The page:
(For full coverage of new data on cancer studies to be
presented at the American Society of Clinical Oncology, see:
* Experimental drug olaparib is a PARP inhibitor
* Median progression-free survival 8.4 months for olaparib
* Median progression-free survival 4.8 months for placebo
By Bill Berkrot
NEW YORK, May 18 An experimental AstraZeneca
(AZN.L) drug significantly delayed progression of a common and
aggressive form of ovarian cancer in patients who had responded
to chemotherapy, according to data to be presented at a major
The drug, olaparib, which was tested in a Phase II trial as
a so-called maintenance therapy, improved progression-free
survival by almost four months in women who had already
received at least two courses of platinum-based chemotherapy,
according to data from an abstract, or brief summary, of the
study released on Wednesday.
Those who received 400 milligrams of olaparib twice a day
had a median progression-free survival, or the amount of time
before the cancer returns or worsens, of 8.4 months. That
compared with 4.8 months for patients who were taking a
The results were considered by researchers to be highly
Results of the study, if confirmed in larger trials, could
lead to use of olaparib to prevent recurrences or prolong
remission in recurrent ovarian cancer.
Many cancer drugs are now being tested as maintenance
therapies, which could vastly increase sales of the medicines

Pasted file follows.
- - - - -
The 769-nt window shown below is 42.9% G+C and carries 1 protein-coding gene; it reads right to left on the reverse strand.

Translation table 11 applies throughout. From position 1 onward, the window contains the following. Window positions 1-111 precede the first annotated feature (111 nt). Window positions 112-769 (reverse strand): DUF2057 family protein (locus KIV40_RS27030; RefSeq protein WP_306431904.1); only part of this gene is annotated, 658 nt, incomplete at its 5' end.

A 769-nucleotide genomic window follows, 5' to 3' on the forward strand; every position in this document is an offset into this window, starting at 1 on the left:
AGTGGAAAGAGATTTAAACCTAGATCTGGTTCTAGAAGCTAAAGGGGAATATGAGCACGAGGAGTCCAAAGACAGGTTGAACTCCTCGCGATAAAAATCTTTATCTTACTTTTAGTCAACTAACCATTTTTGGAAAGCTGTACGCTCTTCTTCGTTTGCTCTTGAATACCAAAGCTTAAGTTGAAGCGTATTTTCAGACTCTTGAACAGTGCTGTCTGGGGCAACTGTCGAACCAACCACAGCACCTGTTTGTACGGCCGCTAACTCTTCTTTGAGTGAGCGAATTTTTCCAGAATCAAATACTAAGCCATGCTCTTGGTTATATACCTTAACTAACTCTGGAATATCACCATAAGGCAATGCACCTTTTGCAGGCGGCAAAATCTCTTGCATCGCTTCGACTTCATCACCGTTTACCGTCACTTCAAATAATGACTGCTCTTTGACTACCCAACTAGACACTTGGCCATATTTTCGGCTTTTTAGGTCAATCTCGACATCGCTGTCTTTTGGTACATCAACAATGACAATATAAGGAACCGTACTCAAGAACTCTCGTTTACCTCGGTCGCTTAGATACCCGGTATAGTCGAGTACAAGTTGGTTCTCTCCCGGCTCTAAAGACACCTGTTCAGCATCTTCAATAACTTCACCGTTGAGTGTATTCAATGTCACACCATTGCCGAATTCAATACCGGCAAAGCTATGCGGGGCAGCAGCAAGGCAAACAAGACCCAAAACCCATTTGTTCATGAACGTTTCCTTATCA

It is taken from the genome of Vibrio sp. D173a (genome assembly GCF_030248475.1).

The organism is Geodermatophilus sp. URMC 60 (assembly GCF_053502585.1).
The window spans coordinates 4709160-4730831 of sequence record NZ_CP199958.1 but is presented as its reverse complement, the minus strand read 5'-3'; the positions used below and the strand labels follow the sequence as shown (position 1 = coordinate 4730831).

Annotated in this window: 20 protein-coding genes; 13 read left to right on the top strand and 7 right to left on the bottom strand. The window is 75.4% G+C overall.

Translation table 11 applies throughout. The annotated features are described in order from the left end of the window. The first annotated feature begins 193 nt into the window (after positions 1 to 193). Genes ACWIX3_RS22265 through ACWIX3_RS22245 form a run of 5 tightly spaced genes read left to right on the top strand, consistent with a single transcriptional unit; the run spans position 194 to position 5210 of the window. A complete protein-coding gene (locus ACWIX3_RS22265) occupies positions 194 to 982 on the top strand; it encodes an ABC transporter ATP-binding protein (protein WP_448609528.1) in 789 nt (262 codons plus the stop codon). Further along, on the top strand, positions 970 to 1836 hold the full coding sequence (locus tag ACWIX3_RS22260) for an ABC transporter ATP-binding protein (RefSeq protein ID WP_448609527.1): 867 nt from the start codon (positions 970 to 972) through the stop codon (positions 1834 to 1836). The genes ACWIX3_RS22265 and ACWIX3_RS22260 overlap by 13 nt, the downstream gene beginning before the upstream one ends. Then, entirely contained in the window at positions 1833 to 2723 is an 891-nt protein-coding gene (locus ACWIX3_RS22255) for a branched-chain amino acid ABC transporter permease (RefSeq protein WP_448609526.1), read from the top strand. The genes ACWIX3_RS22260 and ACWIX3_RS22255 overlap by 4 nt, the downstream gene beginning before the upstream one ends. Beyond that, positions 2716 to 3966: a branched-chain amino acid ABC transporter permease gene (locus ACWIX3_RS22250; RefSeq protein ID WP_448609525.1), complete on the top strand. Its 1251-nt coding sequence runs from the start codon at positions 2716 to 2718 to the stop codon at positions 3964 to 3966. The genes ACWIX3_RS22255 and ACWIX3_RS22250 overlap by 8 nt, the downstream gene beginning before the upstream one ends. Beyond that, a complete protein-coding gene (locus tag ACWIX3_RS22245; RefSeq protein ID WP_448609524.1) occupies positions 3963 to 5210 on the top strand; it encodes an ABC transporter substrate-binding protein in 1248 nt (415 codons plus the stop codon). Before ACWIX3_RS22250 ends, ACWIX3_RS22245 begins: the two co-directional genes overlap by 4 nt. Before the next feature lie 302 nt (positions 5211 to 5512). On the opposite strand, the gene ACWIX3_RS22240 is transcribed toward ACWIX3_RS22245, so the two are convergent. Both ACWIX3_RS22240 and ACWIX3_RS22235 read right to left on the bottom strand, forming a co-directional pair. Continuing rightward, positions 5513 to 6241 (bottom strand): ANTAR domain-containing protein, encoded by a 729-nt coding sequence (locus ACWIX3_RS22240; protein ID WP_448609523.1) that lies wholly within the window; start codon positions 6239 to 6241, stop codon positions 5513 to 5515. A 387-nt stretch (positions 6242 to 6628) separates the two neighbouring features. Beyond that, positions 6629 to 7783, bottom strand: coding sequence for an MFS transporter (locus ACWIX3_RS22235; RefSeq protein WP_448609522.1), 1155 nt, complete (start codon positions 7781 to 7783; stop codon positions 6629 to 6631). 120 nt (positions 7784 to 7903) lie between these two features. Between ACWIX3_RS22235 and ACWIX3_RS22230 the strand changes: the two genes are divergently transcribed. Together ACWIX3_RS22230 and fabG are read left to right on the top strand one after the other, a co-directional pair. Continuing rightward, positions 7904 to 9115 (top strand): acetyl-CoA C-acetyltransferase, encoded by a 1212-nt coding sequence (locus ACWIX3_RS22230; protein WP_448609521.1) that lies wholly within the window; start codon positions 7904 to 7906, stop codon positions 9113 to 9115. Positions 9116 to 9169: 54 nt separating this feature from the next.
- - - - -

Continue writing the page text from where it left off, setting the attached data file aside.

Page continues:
compared with use in a finite treatment regimen.
"A well-tolerated antitumor agent that could be used for
months or perhaps years as maintenance therapy after standard
chemotherapy could be a big step forward and ultimately extend
survival," Dr. Jonathan Ledermann, the study's primary
investigator, said in a statement.
Overall survival data was not yet available from the study,
which included 265 patients with the most common form of
ovarian cancer who had maintained a partial or complete
response to chemotherapy.
The study will be presented next month at the American
Society of Clinical Oncology meeting in Chicago.
Side effects more common to olaparib than placebo included
nausea, fatigue, vomiting and anemia.
Olaparib belongs to a class of drugs called PARP inhibitors
that help kill cancer cells by blocking an enzyme important in
repairing DNA damage.
"My guess is that this drug, and drugs in its class, will
find a very important place in prolonging remission in ovarian
cancer," ASCO Chief Executive Dr. Allen Lichter told reporters
on a conference call.
(Reporting by Bill Berkrot, additional reporting by Julie
Steenhuysen in Chicago, editing by Matthew Lewis)